HOUSTON, TX (Aug. 27, 2012) – “Transformative” and “personal” are what two Houston-area educators are calling a recently finished, three-week trip to Israel to learn about the Holocaust thanks to the Henia Leibman Fellowship at Holocaust Museum Houston.
Every year, Yad Vashem, Israel’s official memorial and education center dedicated to the Jewish victims of the Holocaust, selects teachers from around the globe to attend its 18-day International Seminar. Since 2010, sponsors of the Leibman Fellowship fund have sent at least two local educators each year to study with scholars at Yad Vashem as well as explore Israel with historical guides.
This year’s fellows were Aaron Markham, a high school teacher at the Emery/Weiner School, and Stephanie Finger, former English teacher and English Department chair at KIPP Liberation College Preparatory.
Finger is the granddaughter of Holocaust survivor Bill Morgan. She said she attended Jewish day school all her life, where the importance of perpetuating Holocaust education was always stressed.
“It feels impossible to sum up what I learned from the fellowship,” Finger said. “The content was so comprehensive it can’t be distilled into a single nugget of insight. I will say that I’ve always been somewhat intimidated by teaching the Holocaust. It’s such a massive part of my personal history and identity, and I feared I’d do a disservice to a very complex narrative by presenting it as a simplified educational unit. The fellowship provided a forum for discussing these pedagogical issues with other educators, allowed me to expand my own knowledge of Holocaust history and gave me the time and space to deal with the complexities of the Holocaust on a personal level before bringing them to my students.”
Markham called the trip “a transformative experience,” adding, “I genuinely believe that I have a much greater understanding of the Shoah – not just the facts, figures and stories but the personal connection to the Jewish people and its universal application to humanity. The charge to teach such an event is more fervent, more real and more urgent. In the stories of survivors and the history of the Shoah, I saw my students and heard the stories of their grandparents and family.”
Markham said he had already altered his approach to teaching the Holocaust. “There is so, so much that I am still wanting to read and understand, but I am able to put it into much more of a clear picture for my students. Despite that picture being dark and terrible, I find it leads to understanding of peace and hope more than of despair and emptiness. Literally every single of my lessons surrounding genocide and the Shoah has been impacted in a powerful and profound way.”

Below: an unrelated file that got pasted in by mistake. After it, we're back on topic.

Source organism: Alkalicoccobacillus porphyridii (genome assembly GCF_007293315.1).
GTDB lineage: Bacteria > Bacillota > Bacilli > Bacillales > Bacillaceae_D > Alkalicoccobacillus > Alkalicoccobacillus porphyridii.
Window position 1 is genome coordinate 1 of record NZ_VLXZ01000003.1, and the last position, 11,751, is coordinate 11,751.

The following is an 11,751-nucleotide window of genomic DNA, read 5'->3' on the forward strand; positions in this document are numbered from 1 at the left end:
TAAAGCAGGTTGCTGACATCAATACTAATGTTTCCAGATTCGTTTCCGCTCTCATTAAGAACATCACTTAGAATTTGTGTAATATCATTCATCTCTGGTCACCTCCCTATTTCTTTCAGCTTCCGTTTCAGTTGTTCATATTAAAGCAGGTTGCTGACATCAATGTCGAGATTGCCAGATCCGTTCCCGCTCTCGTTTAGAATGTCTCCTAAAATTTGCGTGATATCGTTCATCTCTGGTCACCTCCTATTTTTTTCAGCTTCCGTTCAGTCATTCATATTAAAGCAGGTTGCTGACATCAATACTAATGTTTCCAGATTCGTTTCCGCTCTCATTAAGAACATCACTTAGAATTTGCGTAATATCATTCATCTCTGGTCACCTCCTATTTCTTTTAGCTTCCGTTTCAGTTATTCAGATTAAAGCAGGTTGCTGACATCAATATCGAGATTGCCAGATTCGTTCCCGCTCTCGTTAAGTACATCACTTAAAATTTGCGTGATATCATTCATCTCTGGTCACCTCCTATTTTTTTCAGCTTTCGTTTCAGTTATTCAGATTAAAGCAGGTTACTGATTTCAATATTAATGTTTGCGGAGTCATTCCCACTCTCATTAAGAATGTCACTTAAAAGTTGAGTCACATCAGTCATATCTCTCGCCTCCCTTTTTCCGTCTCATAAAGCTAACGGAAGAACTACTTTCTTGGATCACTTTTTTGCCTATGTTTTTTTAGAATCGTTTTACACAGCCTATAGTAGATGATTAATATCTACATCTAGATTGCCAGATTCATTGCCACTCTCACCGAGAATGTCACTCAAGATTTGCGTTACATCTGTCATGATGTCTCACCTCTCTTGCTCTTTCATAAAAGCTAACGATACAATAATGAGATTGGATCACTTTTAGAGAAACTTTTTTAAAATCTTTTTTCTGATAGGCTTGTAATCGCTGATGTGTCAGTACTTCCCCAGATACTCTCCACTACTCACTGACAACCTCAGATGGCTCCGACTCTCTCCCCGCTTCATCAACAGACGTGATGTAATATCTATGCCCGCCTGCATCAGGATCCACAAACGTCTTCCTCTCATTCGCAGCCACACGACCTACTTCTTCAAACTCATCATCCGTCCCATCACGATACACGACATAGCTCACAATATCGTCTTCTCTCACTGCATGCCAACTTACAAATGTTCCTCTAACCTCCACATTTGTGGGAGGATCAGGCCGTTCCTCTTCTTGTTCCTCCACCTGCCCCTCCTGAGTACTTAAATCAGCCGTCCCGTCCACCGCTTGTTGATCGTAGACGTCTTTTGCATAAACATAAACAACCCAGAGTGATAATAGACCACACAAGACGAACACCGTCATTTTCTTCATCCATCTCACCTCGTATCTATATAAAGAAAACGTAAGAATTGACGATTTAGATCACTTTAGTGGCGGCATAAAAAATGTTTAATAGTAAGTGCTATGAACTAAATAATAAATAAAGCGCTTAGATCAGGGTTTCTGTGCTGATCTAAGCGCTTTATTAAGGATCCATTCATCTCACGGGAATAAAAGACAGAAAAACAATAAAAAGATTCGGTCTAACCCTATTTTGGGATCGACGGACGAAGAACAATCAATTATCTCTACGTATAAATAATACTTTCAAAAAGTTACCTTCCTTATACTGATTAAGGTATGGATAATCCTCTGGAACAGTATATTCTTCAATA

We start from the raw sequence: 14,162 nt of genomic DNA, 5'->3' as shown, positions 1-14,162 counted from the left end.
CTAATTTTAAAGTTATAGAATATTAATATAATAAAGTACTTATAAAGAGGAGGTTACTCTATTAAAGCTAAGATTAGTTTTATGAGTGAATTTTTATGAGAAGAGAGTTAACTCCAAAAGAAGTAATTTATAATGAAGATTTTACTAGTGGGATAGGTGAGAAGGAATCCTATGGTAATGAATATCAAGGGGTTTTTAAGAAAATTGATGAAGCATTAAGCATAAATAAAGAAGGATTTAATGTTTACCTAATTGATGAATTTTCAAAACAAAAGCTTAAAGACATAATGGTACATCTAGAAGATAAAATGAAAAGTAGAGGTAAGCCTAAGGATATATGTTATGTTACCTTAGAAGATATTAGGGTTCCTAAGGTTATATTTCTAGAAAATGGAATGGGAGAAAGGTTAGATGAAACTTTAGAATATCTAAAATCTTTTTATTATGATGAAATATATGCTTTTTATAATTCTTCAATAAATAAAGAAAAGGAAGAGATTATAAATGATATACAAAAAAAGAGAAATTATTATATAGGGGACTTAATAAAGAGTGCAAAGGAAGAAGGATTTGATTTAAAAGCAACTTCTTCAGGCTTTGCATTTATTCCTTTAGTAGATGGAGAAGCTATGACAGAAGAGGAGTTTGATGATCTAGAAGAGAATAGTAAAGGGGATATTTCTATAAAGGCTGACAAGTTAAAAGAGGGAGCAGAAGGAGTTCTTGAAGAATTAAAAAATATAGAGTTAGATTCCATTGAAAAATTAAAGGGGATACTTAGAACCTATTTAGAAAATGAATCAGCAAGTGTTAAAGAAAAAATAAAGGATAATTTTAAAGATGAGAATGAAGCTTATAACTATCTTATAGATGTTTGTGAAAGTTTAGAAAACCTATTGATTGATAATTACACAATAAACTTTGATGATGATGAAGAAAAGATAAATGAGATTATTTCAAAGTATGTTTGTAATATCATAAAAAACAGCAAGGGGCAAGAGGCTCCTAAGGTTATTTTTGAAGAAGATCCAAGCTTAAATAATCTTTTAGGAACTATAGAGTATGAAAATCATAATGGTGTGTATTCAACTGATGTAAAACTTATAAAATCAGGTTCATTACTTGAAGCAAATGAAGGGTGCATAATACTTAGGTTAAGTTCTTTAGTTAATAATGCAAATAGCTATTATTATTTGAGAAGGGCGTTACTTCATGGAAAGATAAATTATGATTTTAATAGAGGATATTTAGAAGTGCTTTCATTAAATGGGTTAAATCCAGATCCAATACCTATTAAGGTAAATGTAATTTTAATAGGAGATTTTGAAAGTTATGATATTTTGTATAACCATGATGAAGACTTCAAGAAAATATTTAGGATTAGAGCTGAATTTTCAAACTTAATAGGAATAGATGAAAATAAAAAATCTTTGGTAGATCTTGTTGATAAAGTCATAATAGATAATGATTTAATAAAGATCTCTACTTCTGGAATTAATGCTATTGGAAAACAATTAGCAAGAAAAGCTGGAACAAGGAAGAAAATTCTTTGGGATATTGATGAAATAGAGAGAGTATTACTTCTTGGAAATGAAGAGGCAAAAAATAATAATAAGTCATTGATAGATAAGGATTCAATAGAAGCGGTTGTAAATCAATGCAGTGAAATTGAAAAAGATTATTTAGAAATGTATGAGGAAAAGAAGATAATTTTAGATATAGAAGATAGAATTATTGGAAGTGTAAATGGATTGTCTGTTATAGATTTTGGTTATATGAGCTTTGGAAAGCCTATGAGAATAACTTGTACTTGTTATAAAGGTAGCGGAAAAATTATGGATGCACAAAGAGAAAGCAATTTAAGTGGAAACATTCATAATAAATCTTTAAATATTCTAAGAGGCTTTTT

The fellowship was formed with a gift from John Hagee Ministries in memory of Holocaust Museum Houston founding member Henia Leibman, a daughter of Holocaust survivors, who died peacefully on March 28, 2009 at the age of 62. Hagee and his organization worked with the Museum to create a $100,000 endowment fund that will provide support for the ongoing scholarships for educators to travel to Israel under the auspices of the Museum.
Leibman was born in Israel on July 26, 1946, to Renia and Pesach Berzak. Pesach had fought with the Russian Partisans, liberators of Nazi Germany-occupied land, for much of World War II, while her mother Renia spent 22 months in hiding after losing her father and three younger siblings to the genocide that would claim more than 6 million Jews. Escaping with her mother from the Baranowicze Ghetto in Poland, Renia hid under the floorboards of their non-Jewish friends’ house, sitting virtually unmoving for the duration of their concealment.
Holocaust Museum Houston is dedicated to educating people about the Holocaust, remembering the 6 million Jews and other innocent victims and honoring the survivors' legacy. Using the lessons of the Holocaust and other genocides, the Museum teaches the dangers of hatred, prejudice and apathy.
Holocaust Museum Houston is free and open to the public and is located in Houston’s Museum District at 5401 Caroline St., Houston, TX 77004.
For more information about the Museum, call 713-942-8000 or visit www.hmh.org.